Currently there are 55 active volunteers going into twelve prisons, two jails, and one federal prison. Volunteers come from all walks of life. BP3 volunteers offer Buddhist services on a regular basis to people inside who have requested instruction in meditation and the teachings of the Buddha.
Volunteers represent all three major Buddhist traditions — Therevada, Mahayana and Vajrayana as well as a secular approach to Buddhist practice.
Volunteers Teach Dana
Dana is the Pali word for generosity.
Service to others is a form of generosity that is foundational for life as a follower of Buddhist teachings.
Service to people who are experiencing incarcerated is especially rewarding… perhaps due to its inherent difficulties and incredible rewards. Sanghas in prison are much more transitional than sanghas in the outside world. Men and women are transferred, extended lockdowns often leave volunteers on the outside for long periods, administration procedural changes effect our services. Yet even with all this upheaval, Buddhism is growing in popularity in prisons as more men and women actively seek meditation and mindful awareness as a refuge as well as a tool for dealing with the loneliness and fear inherent in prison life.
As any volunteer will attest, “We get so much more out of service to these men and women than we give.”
If you are interested in volunteering, we would like to speak with you!
New volunteers must meet specific requirements which are listed below. Once approved, a new volunteer will go inside with our regular volunteers for a three month period in order to determine if this is the type of service they wish to offer. If they decides to commit to prison service, we ask for a two year (minimum) commitment.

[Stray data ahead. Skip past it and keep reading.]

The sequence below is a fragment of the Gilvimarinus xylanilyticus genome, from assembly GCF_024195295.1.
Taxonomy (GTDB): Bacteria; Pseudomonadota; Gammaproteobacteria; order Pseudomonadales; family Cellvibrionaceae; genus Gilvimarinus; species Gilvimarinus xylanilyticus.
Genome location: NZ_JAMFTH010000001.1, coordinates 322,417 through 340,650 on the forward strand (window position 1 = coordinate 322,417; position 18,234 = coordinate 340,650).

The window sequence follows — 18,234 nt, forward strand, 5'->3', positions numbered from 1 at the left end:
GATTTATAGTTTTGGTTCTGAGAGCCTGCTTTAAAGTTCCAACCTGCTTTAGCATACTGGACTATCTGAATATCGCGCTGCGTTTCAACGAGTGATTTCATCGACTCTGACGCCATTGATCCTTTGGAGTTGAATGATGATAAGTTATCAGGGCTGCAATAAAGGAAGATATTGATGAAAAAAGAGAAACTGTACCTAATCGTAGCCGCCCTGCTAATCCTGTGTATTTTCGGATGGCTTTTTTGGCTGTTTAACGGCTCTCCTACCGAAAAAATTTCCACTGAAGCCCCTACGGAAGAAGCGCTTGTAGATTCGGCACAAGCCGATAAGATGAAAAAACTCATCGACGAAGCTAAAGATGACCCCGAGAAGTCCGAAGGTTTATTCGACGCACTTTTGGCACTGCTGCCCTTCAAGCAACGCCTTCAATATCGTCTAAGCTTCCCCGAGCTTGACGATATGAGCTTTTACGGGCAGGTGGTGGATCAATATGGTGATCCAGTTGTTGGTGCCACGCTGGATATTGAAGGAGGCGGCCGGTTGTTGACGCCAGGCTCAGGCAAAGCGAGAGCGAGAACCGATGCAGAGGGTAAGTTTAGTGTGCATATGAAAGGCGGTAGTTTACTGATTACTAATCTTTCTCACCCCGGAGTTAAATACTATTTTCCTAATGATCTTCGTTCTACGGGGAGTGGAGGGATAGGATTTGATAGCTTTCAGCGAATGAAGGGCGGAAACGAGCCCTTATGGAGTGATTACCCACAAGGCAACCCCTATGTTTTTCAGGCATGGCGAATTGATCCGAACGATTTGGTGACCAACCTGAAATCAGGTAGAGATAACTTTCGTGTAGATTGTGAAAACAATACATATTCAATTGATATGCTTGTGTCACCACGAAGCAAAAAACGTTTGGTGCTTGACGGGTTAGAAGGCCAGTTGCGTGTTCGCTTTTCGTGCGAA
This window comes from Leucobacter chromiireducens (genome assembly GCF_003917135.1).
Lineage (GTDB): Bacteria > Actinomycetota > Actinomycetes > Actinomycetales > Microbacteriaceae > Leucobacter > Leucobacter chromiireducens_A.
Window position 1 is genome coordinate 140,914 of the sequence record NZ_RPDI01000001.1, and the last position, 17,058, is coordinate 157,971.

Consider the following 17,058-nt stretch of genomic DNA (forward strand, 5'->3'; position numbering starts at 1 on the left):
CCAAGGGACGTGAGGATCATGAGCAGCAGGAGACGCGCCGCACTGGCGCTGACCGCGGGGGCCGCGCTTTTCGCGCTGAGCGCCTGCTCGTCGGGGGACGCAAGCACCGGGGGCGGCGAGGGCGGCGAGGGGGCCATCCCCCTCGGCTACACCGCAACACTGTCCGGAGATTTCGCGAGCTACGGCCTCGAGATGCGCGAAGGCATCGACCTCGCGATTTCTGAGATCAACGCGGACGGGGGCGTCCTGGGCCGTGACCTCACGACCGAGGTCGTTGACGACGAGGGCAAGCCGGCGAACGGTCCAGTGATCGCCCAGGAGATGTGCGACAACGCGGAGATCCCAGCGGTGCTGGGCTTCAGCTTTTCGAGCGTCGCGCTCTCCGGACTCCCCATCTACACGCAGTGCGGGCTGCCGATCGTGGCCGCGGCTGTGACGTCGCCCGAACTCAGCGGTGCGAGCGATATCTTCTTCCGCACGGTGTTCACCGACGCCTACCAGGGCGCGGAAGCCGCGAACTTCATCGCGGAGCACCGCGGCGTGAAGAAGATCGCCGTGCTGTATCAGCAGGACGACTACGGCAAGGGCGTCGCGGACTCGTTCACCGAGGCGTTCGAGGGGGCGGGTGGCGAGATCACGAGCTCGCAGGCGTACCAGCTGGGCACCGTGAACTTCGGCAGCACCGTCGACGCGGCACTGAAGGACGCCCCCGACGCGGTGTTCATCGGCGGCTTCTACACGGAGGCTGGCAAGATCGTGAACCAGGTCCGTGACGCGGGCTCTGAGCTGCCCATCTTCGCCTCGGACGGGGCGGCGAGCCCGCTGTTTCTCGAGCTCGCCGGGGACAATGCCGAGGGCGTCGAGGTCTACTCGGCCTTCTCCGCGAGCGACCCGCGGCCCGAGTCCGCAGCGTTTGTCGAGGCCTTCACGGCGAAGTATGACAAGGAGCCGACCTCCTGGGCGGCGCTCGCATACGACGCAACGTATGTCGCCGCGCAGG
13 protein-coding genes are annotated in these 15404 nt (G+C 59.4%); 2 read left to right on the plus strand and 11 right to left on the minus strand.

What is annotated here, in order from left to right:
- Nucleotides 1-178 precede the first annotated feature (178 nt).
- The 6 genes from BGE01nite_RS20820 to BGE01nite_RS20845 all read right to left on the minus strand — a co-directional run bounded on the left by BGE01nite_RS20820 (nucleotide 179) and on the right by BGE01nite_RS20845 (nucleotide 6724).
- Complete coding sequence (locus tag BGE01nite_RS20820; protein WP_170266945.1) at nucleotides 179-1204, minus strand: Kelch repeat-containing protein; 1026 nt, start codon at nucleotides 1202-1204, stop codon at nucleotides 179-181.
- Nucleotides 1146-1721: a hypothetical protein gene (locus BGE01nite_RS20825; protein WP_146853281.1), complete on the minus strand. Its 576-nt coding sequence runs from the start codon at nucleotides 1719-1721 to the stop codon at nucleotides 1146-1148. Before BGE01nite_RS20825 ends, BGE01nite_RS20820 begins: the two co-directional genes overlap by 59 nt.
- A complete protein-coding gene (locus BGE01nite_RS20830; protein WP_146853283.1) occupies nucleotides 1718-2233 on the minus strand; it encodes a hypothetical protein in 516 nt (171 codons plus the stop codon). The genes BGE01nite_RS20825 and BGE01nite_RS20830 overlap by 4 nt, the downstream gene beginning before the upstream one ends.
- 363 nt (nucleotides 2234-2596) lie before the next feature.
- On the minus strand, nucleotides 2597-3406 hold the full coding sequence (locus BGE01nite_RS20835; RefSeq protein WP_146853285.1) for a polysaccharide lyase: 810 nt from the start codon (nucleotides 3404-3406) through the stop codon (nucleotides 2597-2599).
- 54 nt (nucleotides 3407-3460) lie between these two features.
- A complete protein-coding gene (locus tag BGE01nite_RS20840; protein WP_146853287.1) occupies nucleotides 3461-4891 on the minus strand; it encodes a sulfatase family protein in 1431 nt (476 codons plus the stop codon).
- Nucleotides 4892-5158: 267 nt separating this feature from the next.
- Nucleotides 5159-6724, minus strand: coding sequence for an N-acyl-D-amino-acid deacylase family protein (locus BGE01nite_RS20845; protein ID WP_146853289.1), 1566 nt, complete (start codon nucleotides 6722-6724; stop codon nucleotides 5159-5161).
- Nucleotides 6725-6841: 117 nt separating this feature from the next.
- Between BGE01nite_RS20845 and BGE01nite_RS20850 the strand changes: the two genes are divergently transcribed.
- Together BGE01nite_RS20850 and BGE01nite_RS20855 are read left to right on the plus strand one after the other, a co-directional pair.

Are you interested in becoming a volunteer?
If you would like to become a volunteer and are interested in attending and eventually facilitating Buddhist Services at any of the prisons or jails we have programs in, you must meet the following criteria:
- Have an established ongoing sitting practice for at least one year.
- Familiarize yourself with the Buddha’s core teachings.
- Have access to a teacher or mentor with whom to discuss personal, practice or Dharma issues as they arise.
- Agree to a trial period of going inside a prison for four visits or for a three month period (whichever comes first) before making a commitment.
- After a successful trial period, willing to make a commitment of two years of service.
- Apply for a brown card (chaplaincy card) after one year of service.
- Attend yearly training for volunteers at the institution where you are offering service.
- Attend volunteer training retreats.
- Attend yearly daylong retreats within the prison. (one per year)